Speaking of which, count me among the many (like Greenwald) who found Obama’s glib answer on drug decriminalization during the online town hall the other day to be too smug and snickering by half. People are spending their lives in prison for basically harmless behavior that he — and countless other tsk-tsking political elites — engaged in. That’s not really something to chuckle about.

That being said, it’s obvious that, with everything else going on, Obama has nowhere near the political capital he would need to deal with this sort of thing right now, even if he does possess the inclination. But, Webb’s proposed commission might be exactly the sort of body that could grant Obama the cover he needs to get serious about drug and prison reform. In fact, other than punting on a popular issue like social security, which prison reform emphatically isn’t, that’s pretty much the sole purpose of a bipartisan commission.

Update: In very related news, NY Gov. David Paterson announces a deal has been struck to soften NY’s draconian Rockefeller drug laws and get rid of many mandatory minimums. “‘Since 1973, New York has had the harshest drug laws in the country, and they have simply not worked,’ Paterson said Friday in a radio interview.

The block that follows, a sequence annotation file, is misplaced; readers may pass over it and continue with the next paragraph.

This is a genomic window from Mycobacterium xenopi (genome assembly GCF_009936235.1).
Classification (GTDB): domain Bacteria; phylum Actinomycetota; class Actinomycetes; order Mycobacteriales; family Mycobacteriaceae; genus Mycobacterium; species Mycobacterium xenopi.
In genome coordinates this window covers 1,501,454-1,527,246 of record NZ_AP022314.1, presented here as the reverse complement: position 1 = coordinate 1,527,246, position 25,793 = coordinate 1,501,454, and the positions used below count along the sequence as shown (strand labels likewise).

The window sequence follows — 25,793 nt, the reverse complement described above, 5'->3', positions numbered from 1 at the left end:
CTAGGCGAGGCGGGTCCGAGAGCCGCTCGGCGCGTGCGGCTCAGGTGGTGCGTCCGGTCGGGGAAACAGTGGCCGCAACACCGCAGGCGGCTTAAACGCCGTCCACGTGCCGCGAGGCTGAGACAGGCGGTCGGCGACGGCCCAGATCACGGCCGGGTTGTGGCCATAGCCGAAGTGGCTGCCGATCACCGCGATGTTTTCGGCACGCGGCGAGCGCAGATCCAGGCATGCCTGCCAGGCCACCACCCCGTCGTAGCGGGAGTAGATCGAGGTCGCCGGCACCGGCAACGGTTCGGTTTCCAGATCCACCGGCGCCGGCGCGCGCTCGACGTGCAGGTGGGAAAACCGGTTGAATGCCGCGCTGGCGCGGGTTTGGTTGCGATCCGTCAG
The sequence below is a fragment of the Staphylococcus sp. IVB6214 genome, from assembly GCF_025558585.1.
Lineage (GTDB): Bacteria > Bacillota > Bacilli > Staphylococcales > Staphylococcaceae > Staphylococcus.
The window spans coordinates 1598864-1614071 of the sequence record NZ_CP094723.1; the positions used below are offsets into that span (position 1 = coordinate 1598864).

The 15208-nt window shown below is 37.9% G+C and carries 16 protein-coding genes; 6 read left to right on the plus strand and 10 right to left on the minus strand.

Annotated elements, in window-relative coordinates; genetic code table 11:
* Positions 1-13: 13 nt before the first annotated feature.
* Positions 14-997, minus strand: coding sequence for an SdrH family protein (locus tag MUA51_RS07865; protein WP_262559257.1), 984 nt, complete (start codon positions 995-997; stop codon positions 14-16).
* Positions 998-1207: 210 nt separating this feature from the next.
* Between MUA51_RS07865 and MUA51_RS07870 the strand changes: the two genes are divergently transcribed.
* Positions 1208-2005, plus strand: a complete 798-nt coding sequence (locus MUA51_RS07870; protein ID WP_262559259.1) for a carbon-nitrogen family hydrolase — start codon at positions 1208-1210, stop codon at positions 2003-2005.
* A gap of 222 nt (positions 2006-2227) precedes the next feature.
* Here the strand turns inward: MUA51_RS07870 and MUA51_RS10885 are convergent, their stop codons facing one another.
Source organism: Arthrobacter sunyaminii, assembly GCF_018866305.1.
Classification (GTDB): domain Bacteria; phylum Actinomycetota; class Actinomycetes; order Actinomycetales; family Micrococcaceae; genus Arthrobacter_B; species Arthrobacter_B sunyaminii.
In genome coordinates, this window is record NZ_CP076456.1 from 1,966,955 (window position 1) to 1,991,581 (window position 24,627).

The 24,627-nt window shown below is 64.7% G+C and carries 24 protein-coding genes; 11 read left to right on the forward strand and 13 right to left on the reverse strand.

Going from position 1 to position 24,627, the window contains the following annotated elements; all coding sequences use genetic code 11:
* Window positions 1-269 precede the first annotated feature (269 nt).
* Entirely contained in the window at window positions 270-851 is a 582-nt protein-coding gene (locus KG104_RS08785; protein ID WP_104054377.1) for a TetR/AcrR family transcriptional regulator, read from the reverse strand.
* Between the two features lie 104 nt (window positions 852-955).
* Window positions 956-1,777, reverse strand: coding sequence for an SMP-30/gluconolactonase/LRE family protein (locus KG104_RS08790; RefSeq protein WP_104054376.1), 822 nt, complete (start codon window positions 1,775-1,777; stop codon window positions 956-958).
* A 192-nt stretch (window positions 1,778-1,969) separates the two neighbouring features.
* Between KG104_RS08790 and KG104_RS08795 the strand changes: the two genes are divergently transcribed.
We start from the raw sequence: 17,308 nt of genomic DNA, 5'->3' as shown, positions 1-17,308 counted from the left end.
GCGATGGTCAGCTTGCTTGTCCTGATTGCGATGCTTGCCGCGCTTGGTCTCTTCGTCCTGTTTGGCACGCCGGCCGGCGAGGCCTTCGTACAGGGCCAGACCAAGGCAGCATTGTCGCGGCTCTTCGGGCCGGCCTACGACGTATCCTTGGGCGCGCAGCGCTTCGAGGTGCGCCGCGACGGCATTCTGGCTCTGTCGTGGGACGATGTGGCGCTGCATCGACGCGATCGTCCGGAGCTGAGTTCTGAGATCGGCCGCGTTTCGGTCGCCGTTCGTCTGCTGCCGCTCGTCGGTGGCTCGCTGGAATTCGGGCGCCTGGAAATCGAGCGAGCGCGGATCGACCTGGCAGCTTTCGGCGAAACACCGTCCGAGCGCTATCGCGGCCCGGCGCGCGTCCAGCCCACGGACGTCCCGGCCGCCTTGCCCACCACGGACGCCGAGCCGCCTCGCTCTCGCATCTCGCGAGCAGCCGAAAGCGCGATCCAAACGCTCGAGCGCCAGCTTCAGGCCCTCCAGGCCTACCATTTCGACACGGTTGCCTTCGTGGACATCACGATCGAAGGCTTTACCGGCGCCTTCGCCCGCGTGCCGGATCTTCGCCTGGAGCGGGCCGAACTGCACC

Clinton: Mea Culpa, Mexico.

“‘I feel very strongly we have a co-responsibility,’ Clinton told reporters accompanying her to Mexico City a day after the Obama administration said it would send more money, technology and manpower to secure the Southwestern frontier and help Mexico battle the cartels.” During a visit to our ailing neighbor, Secretary of State Clinton admits American culpability in the exacerbating of Mexico’s drug war. “‘Our insatiable demand for illegal drugs fuels the drug trade,’ she said. ‘Our inability to prevent weapons from being illegally smuggled across the border to arm these criminals causes the deaths of police officers, soldiers and civilians… Clearly, what we have been doing has not worked and it is unfair for our incapacity… to be creating a situation where people are holding the Mexican government and people responsible,’ she said.’That’s not right.’

Well, cheers to Sec. Clinton for being honest about some of the causes of Mexico’s escalating drug violence. Still, in pledging tighter borders, more troops, yadda yadda yadda, she and the administration are still dancing around one of the more obvious solutions to the problem.

“The Audacity of Dope.”

“Marijuana is California’s largest cash crop. It’s valued at $14 billion annually, or nearly twice the value of the state’s grape and vegetable crops combined, according to government statistics…But the state doesn’t receive any revenue from its cash cow. Instead, it spends billions of dollars enforcing laws pegged at shutting down the industry and inhibiting marijuana’s adherents.” Also in Slate: In the wake of California’s money troubles, Daniel Gross makes the economic case for marijuana decriminalization.